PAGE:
Community people demand democratic and accountable governments in climate negotiations

22 November 2011

More than 100 community, union and NGO representatives gathered today to kick off 'The Dirty Energy Week' gathering, organised by the South African based environment justice NGO groundWork, together with 14 national and international NGOs and community organisations. On the eve of the UN negotiations, they are gathering to discuss climate proofing communities and cleaner energy solutions.

One of the key issues addressed is the role civil society, NGOs and the community play to ensure that negotiators are not selling out communities and nations. The concern is that governments are not acting fast enough to combat the effects of climate change. COP17 is being labelled by community people as the "Conference of Polluters". It has been stated by the participants that many corporations who are part of the COP17 government delegations team, will be endangering the lives of people by negotiating on behalf of corporate interests rather than the interest of the people.

The conference was opened by Nnimmo Bassey, Chair of Friends of the Earth International and the Executive Director of Environmental Rights Action, a NGO working with community people challenging the oil industry in the Niger Delta. Bassey, an environmental justice activist and author, shared brief snippets of his soon to be released publication, "To Cook a Continent".

DEW participants

Some of the participants at the Dirty Energy Week Conference

Bassey stated that Africa is central to the climate change debate and they need to block emissions from South Africa to save the continent. "South Africa is responsible for the majority of the total GHG emissions of the continent. We are advised that Africa should adapt to climate change, despite the fact that we have not contributed to this enormous problem. It is nothing but a slap in the face of Africans because climate change is externally inflicted on most of the continent," he said.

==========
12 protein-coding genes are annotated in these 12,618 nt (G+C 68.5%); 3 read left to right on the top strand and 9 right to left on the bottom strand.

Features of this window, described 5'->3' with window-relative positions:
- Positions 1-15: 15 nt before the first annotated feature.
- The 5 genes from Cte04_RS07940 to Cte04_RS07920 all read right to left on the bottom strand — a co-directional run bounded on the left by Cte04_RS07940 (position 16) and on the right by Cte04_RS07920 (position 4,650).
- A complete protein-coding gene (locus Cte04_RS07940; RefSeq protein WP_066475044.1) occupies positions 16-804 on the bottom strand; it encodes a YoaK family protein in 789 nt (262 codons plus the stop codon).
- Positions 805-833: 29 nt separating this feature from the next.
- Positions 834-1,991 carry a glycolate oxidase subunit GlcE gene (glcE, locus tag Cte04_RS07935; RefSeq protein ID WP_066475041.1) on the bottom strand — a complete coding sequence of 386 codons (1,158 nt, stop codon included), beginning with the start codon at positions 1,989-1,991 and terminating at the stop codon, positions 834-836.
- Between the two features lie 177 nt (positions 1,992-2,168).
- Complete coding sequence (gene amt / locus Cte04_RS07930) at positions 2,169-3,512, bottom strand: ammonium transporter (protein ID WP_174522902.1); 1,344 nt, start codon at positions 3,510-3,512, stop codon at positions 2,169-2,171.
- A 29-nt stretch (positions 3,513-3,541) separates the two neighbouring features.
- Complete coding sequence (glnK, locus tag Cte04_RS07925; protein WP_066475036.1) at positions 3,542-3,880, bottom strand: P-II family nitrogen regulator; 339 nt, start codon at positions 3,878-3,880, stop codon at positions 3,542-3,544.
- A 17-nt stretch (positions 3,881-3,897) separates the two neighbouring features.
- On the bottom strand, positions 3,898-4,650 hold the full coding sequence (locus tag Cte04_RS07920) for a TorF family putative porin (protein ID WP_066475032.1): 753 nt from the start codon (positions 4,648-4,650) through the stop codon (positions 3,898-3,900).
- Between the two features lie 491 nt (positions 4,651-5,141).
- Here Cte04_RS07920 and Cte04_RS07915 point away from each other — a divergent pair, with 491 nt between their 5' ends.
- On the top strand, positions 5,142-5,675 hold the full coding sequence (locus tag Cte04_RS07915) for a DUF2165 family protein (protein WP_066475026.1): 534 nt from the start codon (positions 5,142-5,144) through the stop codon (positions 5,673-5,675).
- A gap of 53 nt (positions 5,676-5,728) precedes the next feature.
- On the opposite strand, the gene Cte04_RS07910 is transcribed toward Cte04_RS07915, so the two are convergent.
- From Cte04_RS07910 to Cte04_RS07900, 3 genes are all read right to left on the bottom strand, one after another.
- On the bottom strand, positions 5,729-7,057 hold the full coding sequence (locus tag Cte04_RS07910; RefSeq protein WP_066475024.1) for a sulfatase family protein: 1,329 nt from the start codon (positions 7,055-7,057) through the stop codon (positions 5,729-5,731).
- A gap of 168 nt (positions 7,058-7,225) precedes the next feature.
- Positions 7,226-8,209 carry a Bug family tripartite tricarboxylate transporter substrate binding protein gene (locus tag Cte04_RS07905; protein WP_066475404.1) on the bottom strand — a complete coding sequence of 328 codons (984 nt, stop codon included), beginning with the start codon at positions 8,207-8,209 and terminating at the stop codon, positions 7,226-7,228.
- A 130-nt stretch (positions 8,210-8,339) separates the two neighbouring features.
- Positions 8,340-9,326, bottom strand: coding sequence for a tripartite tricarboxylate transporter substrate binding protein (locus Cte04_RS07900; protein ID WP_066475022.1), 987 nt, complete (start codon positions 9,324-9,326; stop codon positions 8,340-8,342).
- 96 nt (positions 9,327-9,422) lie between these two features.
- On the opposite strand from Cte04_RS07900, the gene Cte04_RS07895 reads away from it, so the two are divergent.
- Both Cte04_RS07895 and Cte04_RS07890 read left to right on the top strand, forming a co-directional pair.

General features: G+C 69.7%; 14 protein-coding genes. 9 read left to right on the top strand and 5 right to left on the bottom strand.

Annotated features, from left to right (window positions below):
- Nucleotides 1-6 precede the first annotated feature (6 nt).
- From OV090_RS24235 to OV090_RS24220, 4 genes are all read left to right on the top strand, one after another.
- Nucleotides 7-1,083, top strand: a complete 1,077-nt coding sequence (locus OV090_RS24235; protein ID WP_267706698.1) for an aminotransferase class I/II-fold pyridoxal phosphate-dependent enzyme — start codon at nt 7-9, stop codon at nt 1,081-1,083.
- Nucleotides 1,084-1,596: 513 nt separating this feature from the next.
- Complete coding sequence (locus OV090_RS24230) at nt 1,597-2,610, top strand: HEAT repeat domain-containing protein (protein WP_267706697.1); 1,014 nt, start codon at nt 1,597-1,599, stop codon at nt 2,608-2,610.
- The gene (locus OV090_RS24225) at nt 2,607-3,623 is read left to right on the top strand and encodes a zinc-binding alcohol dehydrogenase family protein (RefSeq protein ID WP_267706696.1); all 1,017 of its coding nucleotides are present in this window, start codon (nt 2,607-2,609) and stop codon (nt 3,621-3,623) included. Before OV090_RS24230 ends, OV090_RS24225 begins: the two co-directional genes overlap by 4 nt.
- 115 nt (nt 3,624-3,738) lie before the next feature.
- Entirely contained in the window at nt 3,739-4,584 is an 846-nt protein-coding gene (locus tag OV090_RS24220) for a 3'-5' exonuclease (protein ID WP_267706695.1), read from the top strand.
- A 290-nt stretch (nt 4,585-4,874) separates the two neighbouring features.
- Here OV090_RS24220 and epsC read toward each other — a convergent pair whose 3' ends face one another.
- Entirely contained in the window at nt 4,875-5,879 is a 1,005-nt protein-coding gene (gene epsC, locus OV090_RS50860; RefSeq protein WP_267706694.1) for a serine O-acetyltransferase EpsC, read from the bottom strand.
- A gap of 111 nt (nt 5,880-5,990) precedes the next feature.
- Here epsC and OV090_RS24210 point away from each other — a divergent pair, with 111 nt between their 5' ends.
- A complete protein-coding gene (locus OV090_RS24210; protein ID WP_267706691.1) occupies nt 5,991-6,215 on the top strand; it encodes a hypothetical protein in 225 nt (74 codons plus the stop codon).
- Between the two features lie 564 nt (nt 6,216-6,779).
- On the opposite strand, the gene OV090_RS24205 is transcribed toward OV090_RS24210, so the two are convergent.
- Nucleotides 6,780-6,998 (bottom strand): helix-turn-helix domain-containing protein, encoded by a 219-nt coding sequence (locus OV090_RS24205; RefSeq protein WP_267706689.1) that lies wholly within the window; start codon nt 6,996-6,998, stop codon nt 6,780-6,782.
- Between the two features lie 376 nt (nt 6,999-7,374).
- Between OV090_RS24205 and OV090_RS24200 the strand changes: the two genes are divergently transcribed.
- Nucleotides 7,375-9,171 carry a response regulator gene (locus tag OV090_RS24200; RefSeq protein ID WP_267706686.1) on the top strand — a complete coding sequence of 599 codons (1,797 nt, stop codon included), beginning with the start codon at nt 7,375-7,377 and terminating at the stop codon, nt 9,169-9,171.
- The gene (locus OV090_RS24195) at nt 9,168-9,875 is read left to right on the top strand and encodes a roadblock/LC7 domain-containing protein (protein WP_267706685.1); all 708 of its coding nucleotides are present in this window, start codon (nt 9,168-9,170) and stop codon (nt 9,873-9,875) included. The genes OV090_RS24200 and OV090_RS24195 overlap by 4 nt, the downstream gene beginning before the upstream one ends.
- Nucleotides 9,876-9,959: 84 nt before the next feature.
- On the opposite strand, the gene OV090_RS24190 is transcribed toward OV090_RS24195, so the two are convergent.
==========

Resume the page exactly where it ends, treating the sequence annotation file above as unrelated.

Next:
It was highlighted by presenters that corporations are working alongside governments, presenting an array of greenwash/marketing-hype that deepens the inequalities in societies. NGOs and community people play an important role in the climate debate as many of them live on the fenceline of dirty industry and are suffering from crumbling communities and environments because of climate change. They present factual voices from the ground with credible information of local suffering and they debunk the 'jargon', technical and deceptive debates at these climate negotiations.

Community people from around the world discussed their challenge with undemocratic local conditions as well as undemocratic international conditions that have led to corporations capturing the United Nations climate negotiations.

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